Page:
Strange Behavior with MEMORY_TARGET

Share Button

I got a help request from a client who was running Oracle 64-bit. Their memory_target parameter was set to 5G, with sga_target and all pool parameters set to 0. pga_aggregate_target was explicitly set to 750MB. However, Oracle would not allocate more than 64MB RAM to the Buffer Cache. We looked through multiple snapshots and never found a case where db_cache_size was above 64MB, despite a staggering amount of disk reads. So we tried to change the db_cache_size manually to set the minimum:

I wanted to see if I could duplicate the issue, so I tested it on my Windows 64-bit instance. I prepared the system by setting pga_aggregate_target to 128M, sga_target to 512M, and memory_target = 1648M.

NOTE: Throughout these examples, I’ve removed the irrelevant results from “show parameter target”.

Setting It Up

The next step was to test the change:

Testing the Change

So I tried turning off memory_target, and look what happens to the PGA:

Turn off memory_target

The PGA was given all of the extra space! This was pretty strange, so I went ahead and changed the PGA to 128M and tried my test again:

Try again

Even then, it would not let me grow the buffer cache. I had to disable sga_target for 11g to finally allow it:


Is this expected behavior from memory_target? Did I miss something? Is it a bug in I was not able to find any notes on Metalink regarding the issue. The Oracle Documentation states that this should work just fine. When memory_target is enabled, sga_target and pga_aggregate_target should only work as minimums if explicitly set.

I will play around with it some more if I get the chance. In the meantime, I have to wonder how many DBAs have confidently set memory_target, all the while not knowing their individual pools weren’t being sized properly?

Update 1

I just did another test where I “primed the pump” so to speak. To do so, I set the sga_target higher. It allowed me to grow the db_cache_size at that point. However, I then set db_cache_size down to 0, set sga_target back to 512M, and was still able to set db_cache_size back up to 1024M afterwards.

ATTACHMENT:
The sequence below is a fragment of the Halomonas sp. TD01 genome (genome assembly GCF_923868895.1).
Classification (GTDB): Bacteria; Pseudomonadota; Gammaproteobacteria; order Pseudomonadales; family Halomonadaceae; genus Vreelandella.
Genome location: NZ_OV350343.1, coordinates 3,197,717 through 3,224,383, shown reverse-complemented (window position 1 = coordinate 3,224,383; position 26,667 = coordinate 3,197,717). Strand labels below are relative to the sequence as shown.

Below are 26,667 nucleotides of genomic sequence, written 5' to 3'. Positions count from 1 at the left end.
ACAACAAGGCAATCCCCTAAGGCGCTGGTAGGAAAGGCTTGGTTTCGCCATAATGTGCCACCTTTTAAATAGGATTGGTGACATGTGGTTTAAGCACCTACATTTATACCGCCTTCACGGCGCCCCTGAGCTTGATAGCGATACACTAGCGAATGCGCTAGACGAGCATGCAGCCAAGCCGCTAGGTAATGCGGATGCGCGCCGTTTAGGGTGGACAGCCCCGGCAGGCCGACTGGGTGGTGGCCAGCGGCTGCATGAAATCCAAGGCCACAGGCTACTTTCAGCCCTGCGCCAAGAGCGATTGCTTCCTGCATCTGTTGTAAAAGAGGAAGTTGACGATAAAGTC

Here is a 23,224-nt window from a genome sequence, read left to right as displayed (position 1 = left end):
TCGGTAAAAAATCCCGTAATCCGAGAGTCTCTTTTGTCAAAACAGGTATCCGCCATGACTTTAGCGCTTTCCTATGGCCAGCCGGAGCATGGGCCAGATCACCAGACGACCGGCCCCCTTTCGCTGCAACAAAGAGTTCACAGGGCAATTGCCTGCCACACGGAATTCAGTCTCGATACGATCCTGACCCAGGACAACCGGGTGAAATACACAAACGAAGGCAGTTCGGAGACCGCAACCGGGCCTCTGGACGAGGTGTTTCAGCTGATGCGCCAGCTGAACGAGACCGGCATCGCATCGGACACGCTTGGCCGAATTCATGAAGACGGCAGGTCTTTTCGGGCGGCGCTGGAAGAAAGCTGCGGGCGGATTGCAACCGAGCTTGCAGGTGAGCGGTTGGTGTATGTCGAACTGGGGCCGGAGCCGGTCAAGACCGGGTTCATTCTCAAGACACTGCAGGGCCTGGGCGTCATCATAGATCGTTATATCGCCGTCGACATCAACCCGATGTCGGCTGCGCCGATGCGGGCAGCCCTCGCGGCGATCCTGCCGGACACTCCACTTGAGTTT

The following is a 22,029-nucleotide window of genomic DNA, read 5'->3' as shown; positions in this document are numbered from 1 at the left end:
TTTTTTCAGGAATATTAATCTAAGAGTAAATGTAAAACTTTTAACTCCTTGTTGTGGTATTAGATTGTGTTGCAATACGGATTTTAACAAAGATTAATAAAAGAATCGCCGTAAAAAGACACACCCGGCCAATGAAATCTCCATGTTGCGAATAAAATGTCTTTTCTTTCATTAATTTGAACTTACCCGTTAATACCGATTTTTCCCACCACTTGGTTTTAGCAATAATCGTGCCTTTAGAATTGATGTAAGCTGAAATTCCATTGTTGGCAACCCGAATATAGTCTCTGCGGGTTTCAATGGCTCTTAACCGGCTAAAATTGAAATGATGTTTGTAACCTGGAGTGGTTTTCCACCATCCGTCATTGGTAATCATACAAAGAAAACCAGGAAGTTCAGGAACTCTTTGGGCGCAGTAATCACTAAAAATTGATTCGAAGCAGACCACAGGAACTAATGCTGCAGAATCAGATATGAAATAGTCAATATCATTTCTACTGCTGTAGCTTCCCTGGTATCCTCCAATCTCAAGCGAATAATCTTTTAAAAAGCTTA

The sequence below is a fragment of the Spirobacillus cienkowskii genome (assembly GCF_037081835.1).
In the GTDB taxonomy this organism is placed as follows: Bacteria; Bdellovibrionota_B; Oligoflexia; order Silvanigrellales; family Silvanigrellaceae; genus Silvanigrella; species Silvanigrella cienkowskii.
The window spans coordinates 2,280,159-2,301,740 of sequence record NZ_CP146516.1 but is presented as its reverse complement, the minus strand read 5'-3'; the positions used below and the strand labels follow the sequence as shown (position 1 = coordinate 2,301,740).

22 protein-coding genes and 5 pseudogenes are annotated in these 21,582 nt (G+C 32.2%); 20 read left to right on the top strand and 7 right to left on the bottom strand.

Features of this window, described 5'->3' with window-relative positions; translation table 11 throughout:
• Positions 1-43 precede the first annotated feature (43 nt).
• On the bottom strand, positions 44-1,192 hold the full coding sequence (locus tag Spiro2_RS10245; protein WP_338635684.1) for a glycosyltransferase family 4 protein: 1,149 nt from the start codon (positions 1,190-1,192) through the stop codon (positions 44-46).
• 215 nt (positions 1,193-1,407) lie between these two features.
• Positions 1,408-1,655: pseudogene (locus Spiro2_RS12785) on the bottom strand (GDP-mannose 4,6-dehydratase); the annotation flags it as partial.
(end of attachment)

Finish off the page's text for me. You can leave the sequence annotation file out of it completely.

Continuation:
The end looks just like the beginning. The only difference would be an internal barrier being lifted.

Share Button


  1. is it possible those __size play a role?
    much agreed the practice in your “Update 1”, set the sga_target higher first.

  2. Steve, thanks for your post. I also second your result on memory target does not work as expected. I have just read this article but I also ran several tests just like you did regarding sga and pga. the result was totally unexpected. pga was taking most of the memory than sga and whatever was available for sga, shared pool took almost 70% of sga, leaving small amount of memory for db cache causing high io. I finally turned off memory target and set automatic sga(10g feature). So far it has been running fine. This test were done on Oracle on HPUX.

  3. I encountered the same problem while configuring data guard. Thus is how I resolved the issue. my database was down and won’t startup due to this.
    1 I created a file from spfile
    2 Open the file which is a text file at oracle home/ dbs .Edited memory related parameters.
    3 rename my spfile
    4 Startup the database with file, I got an error that the value of my memory target was too low and it suggested a new value.
    5 I changed the memory target to the suggested value.
    6 I started the database with file, this time it came up.
    7 I created spfile from file.
    8 shutdown immediate
    9 startup. it came up with the spfile and ever since, its been working fine.


Leave a Reply

Your email address will not be published. Required fields are marked *

This site uses Akismet to reduce spam. Learn how your comment data is processed.